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Article
Publication date: 23 May 2008

Nick Oliver, Matthias Holweg and Mike Carver

The aim of this paper is to understand how large and apparently successful organizations enter spirals of decline that are very difficult to reverse. The paper examines…

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Abstract

Purpose

The aim of this paper is to understand how large and apparently successful organizations enter spirals of decline that are very difficult to reverse. The paper examines the case of Rover, once one of the largest car producers in the world, which collapsed in 2005. An analysis of strategic and operational choices made over a period of 40 years investigates the reasons for, and consequences of, a growing mismatch between the context faced by the company (industry dynamics, market conditions) and its operational capabilities, a mismatch that ultimately brought about the company's demise.

Design/methodology/approach

The paper is based on interviews with 32 people, including senior managers (including four chief executives), government ministers and union officials who were key decision makers within, or close to, the company during the period 1968 and 2005. Secondary sources and documentary evidence (e.g. production and sales data) are used to build up a historical picture of the company and to depict its deteriorating financial and market position from 1968 onwards.

Findings

The company was formed from a multitude of previously independent firms as part of a government‐sponsored agenda to build a UK National Champion in the car industry. The merged company failed due to several factors including poor product development processes, poor manufacturing performance, difficult labour relations, a very wide product portfolio and a lack of financial control. Although strenuous efforts were made to address those issues, including periods of whole or part ownership by British Aerospace, Honda and BMW, the company's position deteriorated until eventually production volumes were too low for viable operation.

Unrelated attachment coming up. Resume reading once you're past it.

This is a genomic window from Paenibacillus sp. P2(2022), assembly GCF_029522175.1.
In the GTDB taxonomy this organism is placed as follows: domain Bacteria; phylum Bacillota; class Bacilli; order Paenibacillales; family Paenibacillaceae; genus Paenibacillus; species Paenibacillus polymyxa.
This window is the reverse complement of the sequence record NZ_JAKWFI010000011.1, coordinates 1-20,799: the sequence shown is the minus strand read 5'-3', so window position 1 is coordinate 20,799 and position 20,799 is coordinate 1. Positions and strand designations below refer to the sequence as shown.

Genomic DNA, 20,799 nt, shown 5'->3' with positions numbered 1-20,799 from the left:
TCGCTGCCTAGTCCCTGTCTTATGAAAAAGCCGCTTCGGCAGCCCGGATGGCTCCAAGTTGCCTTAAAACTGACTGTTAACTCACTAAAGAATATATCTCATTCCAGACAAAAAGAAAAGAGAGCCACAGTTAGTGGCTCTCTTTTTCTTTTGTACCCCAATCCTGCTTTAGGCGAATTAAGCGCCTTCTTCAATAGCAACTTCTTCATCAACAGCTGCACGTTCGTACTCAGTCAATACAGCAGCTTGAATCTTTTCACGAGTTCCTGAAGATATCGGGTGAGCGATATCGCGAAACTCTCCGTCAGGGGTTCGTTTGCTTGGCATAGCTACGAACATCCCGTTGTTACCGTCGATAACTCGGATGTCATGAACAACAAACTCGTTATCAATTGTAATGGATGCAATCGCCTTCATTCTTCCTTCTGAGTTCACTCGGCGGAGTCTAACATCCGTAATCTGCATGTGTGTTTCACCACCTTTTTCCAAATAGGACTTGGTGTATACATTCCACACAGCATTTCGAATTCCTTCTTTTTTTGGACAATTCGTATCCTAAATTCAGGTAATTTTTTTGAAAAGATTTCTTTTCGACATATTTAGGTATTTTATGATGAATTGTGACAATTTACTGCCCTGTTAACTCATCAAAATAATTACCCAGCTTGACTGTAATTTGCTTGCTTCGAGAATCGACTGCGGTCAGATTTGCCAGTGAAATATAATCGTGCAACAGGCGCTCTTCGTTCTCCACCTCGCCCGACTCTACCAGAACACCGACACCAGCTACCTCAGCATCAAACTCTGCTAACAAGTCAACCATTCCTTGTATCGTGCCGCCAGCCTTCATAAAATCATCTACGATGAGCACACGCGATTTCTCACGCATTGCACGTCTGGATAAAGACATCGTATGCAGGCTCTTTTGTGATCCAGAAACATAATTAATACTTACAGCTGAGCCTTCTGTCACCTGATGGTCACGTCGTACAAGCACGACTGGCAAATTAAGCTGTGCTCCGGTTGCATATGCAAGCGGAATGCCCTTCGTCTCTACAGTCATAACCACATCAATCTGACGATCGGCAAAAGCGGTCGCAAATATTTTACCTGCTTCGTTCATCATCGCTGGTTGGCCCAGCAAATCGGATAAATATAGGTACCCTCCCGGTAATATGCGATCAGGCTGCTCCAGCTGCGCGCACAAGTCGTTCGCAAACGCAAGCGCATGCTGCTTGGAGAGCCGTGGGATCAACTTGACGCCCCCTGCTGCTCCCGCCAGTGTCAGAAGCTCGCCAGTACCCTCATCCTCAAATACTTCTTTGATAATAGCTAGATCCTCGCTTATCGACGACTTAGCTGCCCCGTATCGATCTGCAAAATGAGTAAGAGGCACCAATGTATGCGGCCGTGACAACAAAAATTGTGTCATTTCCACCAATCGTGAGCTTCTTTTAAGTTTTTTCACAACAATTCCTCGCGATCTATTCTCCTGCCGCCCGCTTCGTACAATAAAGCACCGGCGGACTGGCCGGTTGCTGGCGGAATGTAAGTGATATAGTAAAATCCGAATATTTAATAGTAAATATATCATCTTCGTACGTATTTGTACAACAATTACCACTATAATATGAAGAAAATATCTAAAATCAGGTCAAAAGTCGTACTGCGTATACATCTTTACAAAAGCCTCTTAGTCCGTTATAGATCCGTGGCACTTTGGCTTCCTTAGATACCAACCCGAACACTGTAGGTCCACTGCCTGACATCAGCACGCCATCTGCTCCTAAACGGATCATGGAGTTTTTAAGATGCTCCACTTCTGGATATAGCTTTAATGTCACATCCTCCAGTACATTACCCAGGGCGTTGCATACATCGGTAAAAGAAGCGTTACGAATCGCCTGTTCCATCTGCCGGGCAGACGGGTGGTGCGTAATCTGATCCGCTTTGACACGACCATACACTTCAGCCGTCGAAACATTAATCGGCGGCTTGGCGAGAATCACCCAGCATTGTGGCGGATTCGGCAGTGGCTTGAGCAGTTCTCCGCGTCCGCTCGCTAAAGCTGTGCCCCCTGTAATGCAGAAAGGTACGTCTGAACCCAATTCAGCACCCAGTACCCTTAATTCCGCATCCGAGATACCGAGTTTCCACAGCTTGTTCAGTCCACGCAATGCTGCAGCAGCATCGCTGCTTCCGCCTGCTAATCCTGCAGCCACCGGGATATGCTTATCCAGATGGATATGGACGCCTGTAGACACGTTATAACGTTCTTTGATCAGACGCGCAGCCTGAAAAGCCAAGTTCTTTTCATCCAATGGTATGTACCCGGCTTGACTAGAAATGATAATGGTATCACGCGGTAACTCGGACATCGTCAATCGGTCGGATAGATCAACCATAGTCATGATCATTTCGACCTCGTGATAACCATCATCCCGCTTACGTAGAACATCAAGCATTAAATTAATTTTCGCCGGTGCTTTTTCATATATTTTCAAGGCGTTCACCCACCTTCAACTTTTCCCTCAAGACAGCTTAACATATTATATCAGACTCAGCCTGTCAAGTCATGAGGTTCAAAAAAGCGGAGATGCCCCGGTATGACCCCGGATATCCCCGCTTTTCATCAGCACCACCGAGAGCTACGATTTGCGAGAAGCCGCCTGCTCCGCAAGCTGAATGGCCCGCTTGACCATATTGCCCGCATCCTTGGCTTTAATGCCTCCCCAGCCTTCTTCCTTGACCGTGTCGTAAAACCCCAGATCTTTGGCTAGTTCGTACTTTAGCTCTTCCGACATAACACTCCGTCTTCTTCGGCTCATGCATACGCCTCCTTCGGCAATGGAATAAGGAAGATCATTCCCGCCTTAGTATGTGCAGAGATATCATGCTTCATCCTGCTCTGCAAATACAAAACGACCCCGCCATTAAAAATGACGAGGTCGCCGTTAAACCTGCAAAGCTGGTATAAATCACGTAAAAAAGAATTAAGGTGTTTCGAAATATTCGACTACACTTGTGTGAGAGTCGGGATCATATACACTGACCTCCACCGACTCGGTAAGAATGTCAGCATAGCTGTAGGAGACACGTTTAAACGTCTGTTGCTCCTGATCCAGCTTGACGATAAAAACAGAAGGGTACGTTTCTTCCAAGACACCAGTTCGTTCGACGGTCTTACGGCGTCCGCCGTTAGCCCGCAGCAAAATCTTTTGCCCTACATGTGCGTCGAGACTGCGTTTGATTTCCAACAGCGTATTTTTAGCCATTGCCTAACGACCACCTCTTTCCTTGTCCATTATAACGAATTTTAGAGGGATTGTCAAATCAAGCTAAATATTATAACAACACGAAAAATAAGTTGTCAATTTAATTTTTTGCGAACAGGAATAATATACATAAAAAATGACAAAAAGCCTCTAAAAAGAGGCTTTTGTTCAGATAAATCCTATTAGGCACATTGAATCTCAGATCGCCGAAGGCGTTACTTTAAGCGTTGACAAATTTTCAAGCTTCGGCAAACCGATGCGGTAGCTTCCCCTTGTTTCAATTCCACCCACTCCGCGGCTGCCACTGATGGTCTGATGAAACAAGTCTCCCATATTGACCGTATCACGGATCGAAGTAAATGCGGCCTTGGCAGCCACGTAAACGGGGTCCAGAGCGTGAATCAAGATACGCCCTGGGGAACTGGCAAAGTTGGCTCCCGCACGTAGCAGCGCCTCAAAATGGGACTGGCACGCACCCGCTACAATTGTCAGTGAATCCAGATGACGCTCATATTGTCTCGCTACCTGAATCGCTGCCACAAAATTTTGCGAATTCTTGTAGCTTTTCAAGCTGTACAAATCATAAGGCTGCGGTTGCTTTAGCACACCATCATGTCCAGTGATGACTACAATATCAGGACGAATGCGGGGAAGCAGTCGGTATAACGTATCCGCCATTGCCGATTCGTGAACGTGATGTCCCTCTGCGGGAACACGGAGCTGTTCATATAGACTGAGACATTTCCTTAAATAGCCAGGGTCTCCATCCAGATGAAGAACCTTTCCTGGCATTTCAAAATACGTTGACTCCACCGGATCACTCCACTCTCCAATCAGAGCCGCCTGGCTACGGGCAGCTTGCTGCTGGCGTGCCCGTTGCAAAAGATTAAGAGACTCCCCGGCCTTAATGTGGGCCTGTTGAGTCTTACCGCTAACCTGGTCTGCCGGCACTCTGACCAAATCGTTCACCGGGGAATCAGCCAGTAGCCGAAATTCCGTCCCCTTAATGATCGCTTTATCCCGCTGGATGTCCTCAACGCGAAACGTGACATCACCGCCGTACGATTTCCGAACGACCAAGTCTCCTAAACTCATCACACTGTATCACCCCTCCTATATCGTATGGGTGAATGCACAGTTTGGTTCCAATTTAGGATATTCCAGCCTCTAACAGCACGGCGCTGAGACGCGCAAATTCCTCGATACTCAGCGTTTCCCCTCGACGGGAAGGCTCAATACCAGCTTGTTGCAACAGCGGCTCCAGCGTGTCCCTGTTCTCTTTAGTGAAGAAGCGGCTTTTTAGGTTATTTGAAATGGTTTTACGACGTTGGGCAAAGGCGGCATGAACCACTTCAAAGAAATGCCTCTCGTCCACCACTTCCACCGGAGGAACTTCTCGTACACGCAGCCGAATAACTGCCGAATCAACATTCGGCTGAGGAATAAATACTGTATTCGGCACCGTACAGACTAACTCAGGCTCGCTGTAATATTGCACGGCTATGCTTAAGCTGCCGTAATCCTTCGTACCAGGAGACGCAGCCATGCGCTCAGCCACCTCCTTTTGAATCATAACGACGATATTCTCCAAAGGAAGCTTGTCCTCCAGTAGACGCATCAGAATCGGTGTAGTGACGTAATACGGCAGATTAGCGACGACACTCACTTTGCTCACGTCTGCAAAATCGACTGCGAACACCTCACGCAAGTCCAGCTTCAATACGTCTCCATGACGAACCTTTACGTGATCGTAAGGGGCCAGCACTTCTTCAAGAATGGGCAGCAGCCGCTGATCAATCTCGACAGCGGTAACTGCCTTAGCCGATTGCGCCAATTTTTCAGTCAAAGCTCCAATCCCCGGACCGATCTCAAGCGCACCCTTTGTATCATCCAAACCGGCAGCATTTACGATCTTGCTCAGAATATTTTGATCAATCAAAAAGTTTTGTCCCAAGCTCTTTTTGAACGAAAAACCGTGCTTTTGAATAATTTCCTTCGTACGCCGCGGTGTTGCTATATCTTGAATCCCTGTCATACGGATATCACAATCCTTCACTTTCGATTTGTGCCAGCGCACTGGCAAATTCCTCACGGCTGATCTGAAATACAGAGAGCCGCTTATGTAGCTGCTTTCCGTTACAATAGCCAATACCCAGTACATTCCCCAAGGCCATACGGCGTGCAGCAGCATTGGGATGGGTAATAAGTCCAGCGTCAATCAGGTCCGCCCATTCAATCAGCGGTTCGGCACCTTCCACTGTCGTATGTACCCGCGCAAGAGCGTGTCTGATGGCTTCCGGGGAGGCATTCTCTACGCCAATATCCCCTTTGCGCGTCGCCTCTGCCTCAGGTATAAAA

Practical implications

The case of Rover highlights the importance of what has been termed “the management unit” in complex systems. The management unit comprises processes and routines to deal with challenges such as managing product portfolios, connecting strategic and operational choices, and scanning and responding to the environment. In the case of Rover, a number of factors taken together generated excessive load on a management unit frequently operating under conditions of resource scarcity. We conclude that viewing corporate failure from a systems perspective, rather than in terms of shortcomings in specific subsystems, such as manufacturing or product development, yields insights often absent in the operations management literature.

Originality/value

The paper is of value by showing corporate failure from a systems perspective, rather than in terms of shortcomings in specific subsystems, such as manufacturing or product development; and yields insights often absent in the operations management literature. The Rover case featured in the paper demonstrates the usefulness of systems ideas to understanding at least some types of failure, not as an alterative to capability‐based approaches, but in addition to them.

Details

International Journal of Operations & Production Management, vol. 28 no. 6
Type: Research Article
ISSN: 0144-3577

Keywords

Book part
Publication date: 27 June 2015

Michael W. Stebbins and Judy L. Valenzuela

This chapter describes two change efforts involving participatory action research within the pharmacy operations division of Kaiser Permanente. Focus is on a parallel…

Abstract

This chapter describes two change efforts involving participatory action research within the pharmacy operations division of Kaiser Permanente. Focus is on a parallel learning mechanism that has been used to support communications and change during two large-scale information technology interventions. It begins with basic background information on participatory action research in organizations. Since the case setting is Kaiser Permanente, the chapter provides some information on the U.S. healthcare industry context and then shifts to Kaiser’s communication forum, a learning mechanism that has been in place for 35 years. Cognitive, structural, and procedural aspects of the learning mechanism are explored, and the chapter features interviews with some of the key forum players. Both in the forum’s infancy and in its current more institutionalized state, the pharmacy organization has been in crisis. Implications for the use of parallel learning structures on a long-term basis to support long-term participatory action research are explored along with contributions to theory on insider/outsider action research.

Article
Publication date: 18 September 2017

Sian Sullivan and Mike Hannis

The purpose of this paper is to consider and compare different ways of using numbers to value aspects of nature-beyond-the-human through case analysis of ecological and…